By Steve Holt and Dan Haley
Stormwater is one of the most significant threats to water quality across the globe. Simply put, stormwater is just what it sounds like: water created by a storm that sheets and/or travels to the nearest large body of water, typically a stream; river; lake; or, the end result, the ocean.
Water is not only vital to human health and all ecosystems, but is also a great vehicle for picking up hitchhikers such as litter, synthetic chemicals, automobile drippings and lawn nutrients, among a multitude of other pollutants. The better we understand the route water decides to take, the better we can prevent these hitchhikers from doing harm to our precious waterways.
There are a variety of methods for treating stormwater. Mother Earth does an excellent job on her own, if we just slow down the vehicle allowing for filtration through the soil and for vegetation to take advantage of some of the nutrients it provides. There are also a variety of mechanical systems that can direct water through filters to accomplish the same task.
Monitoring can be a helpful tool in determining the identity of the hitchhikers and the best management practices that should be used. Very little is understood about the composition of stormwater in our watershed and LPOW does not have the funding to monitor stormwater nearly to the extent we do in the lake. Locally, our stormwater is not treated through mechanical means, hence directing, controlling the speed and allowing Mother Nature time to do her job is critical.
There are a variety of laws governing activities that present threats to water quality. Stormwater management regulations, grading permits and vegetative buffers all play a critical role in protecting our environment. In addition to federal and state regulations, the city of Sandpoint and Bonner County have stormwater ordinances that implement a variety of best management practices.
Both the city and the county are in the process of amending them.
Sandpoint is proposing changes to the 25-foot vegetative buffer required near Sand Creek and Bonner County is proposing to decrease the current 40-foot buffer for all waterways. While these buffers play a critical role in protecting water quality, according to the Idaho Department of Environmental Quality, they are far short of the 200-foot recommended to adequately protect the environment.
LPOW is working diligently to ensure these ordinances do not dilute the current limited protections but rather that they are strengthened to provide additional and needed protections. Anytime we make adjustments to laws that affect everyone, we are more likely to have success if a significant quantity of well-informed local citizens participate in the discussion. We will do our best to keep you informed. Please stay tuned-in for Waterkeeper updates and meeting notices from both the city and county.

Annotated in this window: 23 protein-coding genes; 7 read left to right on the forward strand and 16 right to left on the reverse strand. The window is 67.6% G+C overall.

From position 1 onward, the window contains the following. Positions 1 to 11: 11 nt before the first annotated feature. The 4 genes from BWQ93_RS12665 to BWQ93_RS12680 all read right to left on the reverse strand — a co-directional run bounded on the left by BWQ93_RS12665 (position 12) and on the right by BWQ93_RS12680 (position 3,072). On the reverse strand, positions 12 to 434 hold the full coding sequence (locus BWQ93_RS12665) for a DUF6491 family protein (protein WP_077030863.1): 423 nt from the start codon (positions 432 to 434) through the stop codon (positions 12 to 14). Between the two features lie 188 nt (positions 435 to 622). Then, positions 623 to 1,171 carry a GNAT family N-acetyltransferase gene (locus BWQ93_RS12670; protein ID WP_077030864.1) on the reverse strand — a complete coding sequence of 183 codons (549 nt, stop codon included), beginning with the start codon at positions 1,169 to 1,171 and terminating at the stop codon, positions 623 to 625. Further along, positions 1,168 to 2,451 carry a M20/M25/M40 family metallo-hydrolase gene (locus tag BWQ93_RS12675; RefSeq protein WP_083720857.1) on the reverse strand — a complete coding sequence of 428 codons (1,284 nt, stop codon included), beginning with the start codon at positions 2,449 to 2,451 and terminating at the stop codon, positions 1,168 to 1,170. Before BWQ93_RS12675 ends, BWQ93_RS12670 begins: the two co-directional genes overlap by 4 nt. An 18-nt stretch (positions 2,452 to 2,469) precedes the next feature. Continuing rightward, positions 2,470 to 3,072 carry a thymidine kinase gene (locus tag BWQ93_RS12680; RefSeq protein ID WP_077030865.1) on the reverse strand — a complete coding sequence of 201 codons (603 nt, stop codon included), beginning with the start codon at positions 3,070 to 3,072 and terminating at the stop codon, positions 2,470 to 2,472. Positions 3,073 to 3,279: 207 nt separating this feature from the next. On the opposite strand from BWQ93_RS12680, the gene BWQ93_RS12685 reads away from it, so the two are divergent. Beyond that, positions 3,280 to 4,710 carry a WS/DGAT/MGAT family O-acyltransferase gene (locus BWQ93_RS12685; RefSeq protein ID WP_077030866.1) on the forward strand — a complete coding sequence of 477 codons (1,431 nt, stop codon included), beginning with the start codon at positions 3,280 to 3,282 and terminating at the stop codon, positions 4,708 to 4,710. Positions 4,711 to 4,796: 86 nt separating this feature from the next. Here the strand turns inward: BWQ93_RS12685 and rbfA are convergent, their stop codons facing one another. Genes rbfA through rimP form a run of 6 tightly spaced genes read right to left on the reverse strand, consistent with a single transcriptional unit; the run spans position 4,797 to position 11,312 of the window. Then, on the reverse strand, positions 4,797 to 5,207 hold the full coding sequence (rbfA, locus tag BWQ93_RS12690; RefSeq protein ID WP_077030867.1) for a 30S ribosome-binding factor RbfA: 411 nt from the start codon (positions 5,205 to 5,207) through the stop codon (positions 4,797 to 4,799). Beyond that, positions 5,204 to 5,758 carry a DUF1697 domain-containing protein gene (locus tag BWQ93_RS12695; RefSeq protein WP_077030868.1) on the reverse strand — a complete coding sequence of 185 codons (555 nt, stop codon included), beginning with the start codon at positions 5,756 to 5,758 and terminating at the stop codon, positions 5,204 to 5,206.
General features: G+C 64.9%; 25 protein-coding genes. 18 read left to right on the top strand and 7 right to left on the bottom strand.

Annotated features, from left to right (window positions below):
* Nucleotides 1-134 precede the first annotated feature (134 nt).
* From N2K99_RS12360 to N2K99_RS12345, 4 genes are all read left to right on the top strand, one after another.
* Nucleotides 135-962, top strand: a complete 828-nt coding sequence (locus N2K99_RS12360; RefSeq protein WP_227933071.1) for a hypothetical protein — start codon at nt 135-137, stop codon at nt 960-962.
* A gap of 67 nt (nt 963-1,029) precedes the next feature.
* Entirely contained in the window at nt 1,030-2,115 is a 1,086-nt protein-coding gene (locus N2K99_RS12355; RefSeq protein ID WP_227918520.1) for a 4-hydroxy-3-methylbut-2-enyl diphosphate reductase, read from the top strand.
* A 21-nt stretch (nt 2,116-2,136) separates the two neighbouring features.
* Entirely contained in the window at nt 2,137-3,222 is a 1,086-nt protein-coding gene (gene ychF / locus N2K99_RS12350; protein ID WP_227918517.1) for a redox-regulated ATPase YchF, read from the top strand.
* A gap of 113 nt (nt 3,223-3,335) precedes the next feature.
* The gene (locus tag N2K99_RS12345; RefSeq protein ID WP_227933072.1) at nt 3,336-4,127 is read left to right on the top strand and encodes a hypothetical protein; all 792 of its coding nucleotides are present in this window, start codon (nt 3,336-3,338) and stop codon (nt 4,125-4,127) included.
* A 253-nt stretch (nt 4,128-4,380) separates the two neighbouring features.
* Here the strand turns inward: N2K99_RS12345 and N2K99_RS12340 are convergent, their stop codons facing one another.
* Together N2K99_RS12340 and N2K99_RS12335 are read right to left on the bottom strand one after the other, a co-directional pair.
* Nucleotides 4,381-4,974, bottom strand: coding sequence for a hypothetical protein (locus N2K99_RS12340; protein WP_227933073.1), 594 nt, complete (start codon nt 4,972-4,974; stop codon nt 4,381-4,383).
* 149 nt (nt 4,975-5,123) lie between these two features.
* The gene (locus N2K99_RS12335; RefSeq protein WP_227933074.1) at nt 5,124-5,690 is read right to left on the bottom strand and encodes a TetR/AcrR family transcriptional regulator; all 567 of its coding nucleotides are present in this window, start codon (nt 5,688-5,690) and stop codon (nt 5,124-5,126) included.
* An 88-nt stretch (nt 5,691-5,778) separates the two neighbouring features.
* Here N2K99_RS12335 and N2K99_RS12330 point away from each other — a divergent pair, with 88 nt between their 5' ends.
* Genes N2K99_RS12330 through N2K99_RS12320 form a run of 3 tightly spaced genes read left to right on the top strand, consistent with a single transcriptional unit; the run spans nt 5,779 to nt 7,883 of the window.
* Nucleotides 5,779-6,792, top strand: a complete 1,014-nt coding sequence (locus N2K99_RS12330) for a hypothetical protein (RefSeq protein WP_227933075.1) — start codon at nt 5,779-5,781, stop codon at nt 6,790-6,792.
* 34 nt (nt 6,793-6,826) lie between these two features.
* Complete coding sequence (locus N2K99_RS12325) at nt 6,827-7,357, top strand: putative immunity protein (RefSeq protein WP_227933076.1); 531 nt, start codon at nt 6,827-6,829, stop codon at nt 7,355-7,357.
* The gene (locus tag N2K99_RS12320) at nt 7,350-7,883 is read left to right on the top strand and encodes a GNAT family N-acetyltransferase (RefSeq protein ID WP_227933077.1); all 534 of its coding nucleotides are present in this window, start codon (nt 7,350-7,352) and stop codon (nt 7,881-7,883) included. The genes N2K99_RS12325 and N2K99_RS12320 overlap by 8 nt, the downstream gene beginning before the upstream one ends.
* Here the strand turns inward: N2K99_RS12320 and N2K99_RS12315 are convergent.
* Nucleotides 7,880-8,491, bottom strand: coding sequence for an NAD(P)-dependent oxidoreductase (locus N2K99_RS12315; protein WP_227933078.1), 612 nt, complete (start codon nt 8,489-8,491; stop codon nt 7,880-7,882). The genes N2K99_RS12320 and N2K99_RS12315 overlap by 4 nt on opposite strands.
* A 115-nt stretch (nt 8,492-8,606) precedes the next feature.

We also wanted to alert everyone that conversations are again taking place regarding one of the more polluted sites in Sandpoint, the Joslyn property, located on the west side of North Boyer Avenue just north of Super 1 Foods. This property was once home to a facility that treated utility poles with a variety of toxic chemicals that have contaminated soil and groundwater to a depth of at least 30 feet.
The Idaho Department of Environmental Quality learned of substantial contamination at the site around the year 2000. Even though two consent judgments from the courts have been imposed against Joslyn and the judgments called for commencement of remedial action in 2013, no remedial action has occurred.
Current sampling data clearly indicate that a substantial amount of pentachlorophenol, a toxin and carcinogen, has migrated offsite, across the adjacent vacant lot and could now be under the Milltown apartment building on Sixth Avenue. Additionally, surface water samples collected by LPOW show that contamination is reaching Sand Creek, which is a tributary to the lake.
The engineering firm managing the project will be presenting a summary of the Remedial Action Work Plan to the Sandpoint City Council sometime in February. The city and the Waterkeeper will announce the meeting date when it is confirmed. This will be an excellent time to learn more and provide input regarding the remedial design.
We will be talking about stormwater and this project at our Keeping Up With the Waterkeeper event, scheduled for Thursday, Feb. 10 at 5:30 p.m. at the Sandpoint VFW Post, 1325 Pine St.
The event is free and open to anyone interested in learning more about stormwater in our watershed. To learn more, check out our website at LPOW.org.
Steve Holt is executive director of the Lake Pend Oreille Waterkeeper. Dan Haley is a retired environmental engineer.
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